Flipside “Yes, I Know” is one of the Daphni tracks Snaith debuted on his RA mix earlier this year, and was perhaps the one everyone wanted most – all jagged acid lines and razor sharp drum hits playing off the heavily filtered and looped vocal and trumpet hook. It’s quite thrilling and a definite highlight of this release – especially when the track descends into the fragile source material at the end. Finally, “Jiao” splices a decidedly dusty warehouse groove with uniquely odd eastern organ fuzz – kind of like Omar Souleyman in the studio with Legowelt.
Dan Snaith’s career has never really looked in danger of approaching stagnation thanks to his chameleon approach to musical style. Over the course of six albums, the Canadian has touched on experimental electronics, leftfield krautrock and gloriously kaleidoscopic psychedelic pop. All this before he arrived at the Border Community leaning organic swerve betwixt house and techno which characterised his most lauded work to date in last year’s Swim – indeed it was lauded as the best album of 2010 on these very pages.
It’s perhaps this recent widespread critical acclaim that has lead Snaith to start producing new material under a shiny new alias in Daphni. He is of course no stranger to name changes, being the victim of one of the music world’s most bizarre lawsuits that forced him to abandon the Manitoba moniker (under which he produced the startling album Up In Flames which is worth seeking out for those unfamiliar).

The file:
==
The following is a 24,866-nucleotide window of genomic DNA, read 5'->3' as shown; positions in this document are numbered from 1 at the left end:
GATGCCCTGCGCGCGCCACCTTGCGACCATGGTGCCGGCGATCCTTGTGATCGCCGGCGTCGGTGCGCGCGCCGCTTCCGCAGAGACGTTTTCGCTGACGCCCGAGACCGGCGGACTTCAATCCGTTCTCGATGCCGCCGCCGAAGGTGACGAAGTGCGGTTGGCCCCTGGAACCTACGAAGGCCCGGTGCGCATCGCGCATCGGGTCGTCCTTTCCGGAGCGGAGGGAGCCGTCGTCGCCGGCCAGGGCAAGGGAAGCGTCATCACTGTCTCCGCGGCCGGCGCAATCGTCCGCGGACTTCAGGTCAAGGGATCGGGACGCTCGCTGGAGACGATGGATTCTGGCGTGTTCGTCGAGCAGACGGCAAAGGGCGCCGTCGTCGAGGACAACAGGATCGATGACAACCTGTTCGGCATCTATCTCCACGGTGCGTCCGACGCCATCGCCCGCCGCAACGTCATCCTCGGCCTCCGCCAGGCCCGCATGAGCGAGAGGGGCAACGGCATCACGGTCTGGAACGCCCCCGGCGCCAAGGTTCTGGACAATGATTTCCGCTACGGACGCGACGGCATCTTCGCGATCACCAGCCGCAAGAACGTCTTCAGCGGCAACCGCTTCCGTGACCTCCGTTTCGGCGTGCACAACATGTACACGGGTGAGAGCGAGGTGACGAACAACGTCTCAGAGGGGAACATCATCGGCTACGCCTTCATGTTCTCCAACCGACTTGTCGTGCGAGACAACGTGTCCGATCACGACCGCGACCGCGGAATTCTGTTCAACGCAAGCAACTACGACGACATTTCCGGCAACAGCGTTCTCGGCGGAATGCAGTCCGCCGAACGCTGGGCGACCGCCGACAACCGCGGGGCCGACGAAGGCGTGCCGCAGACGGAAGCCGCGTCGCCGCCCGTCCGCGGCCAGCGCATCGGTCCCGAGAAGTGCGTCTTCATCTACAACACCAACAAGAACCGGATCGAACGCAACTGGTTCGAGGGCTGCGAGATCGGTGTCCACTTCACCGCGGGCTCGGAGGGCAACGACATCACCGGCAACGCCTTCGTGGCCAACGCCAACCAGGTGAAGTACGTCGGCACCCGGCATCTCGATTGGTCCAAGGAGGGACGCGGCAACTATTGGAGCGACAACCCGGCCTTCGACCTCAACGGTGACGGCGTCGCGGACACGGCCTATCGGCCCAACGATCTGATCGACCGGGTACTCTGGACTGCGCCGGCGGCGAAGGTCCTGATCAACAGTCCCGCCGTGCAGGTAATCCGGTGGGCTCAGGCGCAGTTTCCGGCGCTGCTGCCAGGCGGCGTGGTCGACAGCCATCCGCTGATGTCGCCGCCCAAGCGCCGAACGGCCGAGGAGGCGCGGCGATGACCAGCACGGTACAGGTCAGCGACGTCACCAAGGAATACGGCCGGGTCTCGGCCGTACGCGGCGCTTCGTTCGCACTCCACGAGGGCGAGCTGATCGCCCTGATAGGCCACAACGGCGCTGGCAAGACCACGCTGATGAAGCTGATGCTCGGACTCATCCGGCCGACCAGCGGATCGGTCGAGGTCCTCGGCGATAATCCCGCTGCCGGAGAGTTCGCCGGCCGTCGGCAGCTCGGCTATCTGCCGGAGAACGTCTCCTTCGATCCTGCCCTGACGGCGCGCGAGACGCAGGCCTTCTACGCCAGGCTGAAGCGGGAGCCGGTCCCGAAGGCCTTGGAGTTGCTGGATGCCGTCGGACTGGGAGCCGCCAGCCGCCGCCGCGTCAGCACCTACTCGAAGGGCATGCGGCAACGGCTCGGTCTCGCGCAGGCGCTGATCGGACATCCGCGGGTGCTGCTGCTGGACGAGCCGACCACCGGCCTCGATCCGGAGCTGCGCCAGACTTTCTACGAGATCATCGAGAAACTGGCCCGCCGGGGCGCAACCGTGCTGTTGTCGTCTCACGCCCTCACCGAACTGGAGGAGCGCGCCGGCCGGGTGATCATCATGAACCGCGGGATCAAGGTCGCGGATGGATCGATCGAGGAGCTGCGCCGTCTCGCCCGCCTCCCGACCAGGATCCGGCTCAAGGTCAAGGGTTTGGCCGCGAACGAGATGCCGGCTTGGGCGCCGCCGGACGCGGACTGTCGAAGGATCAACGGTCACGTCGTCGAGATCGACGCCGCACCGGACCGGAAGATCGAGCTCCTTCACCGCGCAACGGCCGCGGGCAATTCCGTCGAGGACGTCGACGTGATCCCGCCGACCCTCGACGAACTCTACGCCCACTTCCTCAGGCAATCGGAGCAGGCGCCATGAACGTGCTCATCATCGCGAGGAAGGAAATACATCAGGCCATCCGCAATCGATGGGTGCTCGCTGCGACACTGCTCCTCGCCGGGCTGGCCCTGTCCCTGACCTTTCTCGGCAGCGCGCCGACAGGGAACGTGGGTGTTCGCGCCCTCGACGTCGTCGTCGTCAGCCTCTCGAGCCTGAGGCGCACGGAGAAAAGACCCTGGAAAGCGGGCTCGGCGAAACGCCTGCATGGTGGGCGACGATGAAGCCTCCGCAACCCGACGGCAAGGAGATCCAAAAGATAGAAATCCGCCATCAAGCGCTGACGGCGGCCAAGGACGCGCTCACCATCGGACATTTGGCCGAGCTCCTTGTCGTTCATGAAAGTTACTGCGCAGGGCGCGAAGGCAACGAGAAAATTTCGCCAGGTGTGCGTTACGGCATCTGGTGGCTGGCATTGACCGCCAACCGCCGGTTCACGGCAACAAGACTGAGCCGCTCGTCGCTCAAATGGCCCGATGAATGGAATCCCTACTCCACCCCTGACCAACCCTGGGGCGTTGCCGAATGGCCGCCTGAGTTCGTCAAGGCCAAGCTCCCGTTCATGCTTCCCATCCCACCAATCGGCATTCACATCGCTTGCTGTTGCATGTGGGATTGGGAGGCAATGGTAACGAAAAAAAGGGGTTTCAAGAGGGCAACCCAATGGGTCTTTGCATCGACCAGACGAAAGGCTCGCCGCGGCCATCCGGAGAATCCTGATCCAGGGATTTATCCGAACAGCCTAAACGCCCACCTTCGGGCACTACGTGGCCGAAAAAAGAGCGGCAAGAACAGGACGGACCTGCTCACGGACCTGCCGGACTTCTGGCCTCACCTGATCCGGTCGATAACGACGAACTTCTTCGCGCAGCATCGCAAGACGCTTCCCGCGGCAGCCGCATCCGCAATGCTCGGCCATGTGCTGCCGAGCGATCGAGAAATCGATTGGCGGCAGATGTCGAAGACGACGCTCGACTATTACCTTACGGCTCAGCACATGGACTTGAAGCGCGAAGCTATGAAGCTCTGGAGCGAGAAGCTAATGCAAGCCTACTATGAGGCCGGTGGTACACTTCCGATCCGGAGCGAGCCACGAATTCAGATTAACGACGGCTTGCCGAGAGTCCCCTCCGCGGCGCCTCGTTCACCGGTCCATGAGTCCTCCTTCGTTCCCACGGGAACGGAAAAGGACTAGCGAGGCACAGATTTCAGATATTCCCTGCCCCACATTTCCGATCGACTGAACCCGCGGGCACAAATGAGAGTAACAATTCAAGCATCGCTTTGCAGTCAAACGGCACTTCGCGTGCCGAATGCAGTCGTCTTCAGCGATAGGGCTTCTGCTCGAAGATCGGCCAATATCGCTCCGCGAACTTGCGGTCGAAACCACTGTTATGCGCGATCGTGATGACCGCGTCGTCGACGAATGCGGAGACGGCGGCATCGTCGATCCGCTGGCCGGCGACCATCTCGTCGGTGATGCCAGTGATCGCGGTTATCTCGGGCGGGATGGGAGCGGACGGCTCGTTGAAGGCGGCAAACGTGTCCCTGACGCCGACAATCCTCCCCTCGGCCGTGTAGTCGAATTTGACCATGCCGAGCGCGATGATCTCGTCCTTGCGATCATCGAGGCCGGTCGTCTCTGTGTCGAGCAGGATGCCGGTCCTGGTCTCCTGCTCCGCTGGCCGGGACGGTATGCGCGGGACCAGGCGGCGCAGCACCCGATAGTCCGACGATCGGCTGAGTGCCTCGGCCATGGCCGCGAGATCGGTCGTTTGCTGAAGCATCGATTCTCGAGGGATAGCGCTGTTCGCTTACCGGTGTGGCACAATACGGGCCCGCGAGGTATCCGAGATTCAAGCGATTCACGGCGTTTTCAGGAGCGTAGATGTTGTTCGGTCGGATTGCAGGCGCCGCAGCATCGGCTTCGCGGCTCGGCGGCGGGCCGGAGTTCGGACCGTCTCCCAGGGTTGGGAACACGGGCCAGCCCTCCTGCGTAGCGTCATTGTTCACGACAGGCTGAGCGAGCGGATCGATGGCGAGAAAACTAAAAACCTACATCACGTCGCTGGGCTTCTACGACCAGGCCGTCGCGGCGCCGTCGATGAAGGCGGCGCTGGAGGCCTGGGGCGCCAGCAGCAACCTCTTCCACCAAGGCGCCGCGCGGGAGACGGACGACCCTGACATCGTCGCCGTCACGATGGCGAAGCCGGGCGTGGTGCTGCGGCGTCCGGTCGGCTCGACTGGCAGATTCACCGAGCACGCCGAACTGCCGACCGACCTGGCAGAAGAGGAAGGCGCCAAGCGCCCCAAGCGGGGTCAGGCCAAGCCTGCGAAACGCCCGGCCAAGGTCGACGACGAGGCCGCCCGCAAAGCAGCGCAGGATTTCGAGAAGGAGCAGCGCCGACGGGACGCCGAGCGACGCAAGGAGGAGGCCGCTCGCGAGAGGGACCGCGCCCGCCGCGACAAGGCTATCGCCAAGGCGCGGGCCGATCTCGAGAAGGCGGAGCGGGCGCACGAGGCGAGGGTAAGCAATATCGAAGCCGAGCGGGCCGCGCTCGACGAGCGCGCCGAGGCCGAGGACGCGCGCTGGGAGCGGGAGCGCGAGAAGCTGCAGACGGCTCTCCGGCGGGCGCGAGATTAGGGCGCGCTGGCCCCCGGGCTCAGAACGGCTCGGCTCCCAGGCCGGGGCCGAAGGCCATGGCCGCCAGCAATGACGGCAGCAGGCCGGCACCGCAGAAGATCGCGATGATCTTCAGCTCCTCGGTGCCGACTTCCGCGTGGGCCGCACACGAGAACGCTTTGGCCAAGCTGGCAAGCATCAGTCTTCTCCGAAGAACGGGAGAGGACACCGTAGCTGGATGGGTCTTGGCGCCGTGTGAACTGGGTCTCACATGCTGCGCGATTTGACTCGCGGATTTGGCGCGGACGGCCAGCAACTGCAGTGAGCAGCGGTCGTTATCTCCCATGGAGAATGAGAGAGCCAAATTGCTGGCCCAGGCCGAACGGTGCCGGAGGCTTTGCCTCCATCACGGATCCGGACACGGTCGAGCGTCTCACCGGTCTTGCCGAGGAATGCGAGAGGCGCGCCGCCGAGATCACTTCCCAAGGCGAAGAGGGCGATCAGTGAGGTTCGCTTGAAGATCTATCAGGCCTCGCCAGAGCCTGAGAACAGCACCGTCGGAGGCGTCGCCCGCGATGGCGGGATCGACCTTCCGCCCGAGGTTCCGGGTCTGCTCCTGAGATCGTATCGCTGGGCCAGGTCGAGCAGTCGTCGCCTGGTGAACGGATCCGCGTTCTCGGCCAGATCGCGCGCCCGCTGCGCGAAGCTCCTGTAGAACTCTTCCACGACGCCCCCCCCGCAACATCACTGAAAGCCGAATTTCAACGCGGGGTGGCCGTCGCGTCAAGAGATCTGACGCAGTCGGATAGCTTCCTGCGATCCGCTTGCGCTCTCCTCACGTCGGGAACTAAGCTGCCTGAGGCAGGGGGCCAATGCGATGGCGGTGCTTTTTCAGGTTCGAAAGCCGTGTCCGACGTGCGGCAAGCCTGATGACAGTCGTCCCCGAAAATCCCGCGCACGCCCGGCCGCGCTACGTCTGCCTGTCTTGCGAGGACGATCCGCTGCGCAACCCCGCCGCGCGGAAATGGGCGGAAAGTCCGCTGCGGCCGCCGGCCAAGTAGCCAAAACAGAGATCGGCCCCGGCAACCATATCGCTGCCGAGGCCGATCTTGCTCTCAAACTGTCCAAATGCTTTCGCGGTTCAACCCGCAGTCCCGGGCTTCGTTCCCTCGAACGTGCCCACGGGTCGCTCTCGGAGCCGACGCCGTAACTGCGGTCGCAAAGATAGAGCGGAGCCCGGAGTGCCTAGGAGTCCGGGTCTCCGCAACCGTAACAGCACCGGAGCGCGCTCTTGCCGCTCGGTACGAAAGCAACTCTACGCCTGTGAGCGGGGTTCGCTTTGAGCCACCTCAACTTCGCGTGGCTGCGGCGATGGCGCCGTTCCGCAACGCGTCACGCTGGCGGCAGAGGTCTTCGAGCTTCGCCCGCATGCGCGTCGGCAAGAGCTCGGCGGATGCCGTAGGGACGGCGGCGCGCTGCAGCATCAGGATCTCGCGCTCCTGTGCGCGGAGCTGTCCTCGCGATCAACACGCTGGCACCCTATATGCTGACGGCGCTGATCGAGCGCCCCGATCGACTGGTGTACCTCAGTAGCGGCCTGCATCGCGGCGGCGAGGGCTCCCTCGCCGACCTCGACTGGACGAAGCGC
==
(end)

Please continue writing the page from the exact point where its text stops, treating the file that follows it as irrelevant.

Snaith introduced an enraptured audience to a raft of new Daphni material on his submission to the Podcast Hall Of Fame overseen by Resident Advisor earlier this year. The subsequent vinyl only double drop of Daphni and Four Tet on the latter’s Text imprint seems to have been sucked down the plughole of memory thanks to the axis of hype operated by Thom Yorke and Burial.
The latest slice of Daphni ingenuity comes via the newly formed Resista label, with Snaith flexing his editing skills on two lesser spotted oddities. “Mapfumo” touches on African Highlife, with Snaith extending and embellishing Thomas Mapfumo and the Blacks Unlimited’s 1986 track “Shumba”. Initially staying faithful to the original, it’s the midway arrival of a skeletal 4×4 thump where Snaith begins to weave his magic. The intricate guitar melodies skip in and out of focus as a stuttering wall of sub bass fills before the vocals slide back in and the newly fattened groove rides out.
As pleasant as “Shumba” is, the real fire is reserved for the B Side with Snaith dropping the tribal brain cell failure inducing throb of “NPE” – a primal post punk track supposedly lifted from mid 80s Dutch obscurity. If you can imagine Demdike Stare recreating the visceral energy of Liquid Liquid and throwing in some slowed down samples from The Flirts most ubiquitous moment then you might have a grasp on how devilishly good this sounds.
Kindred spirits and long term friends Caribou and Four Tet will soon be sharing a side of wax with the news that the latter’s Text imprint is preparing to unleash a split twelve inch which offers fans the first opportunity to financially indulge in material from Caribou’s new alias Daphni.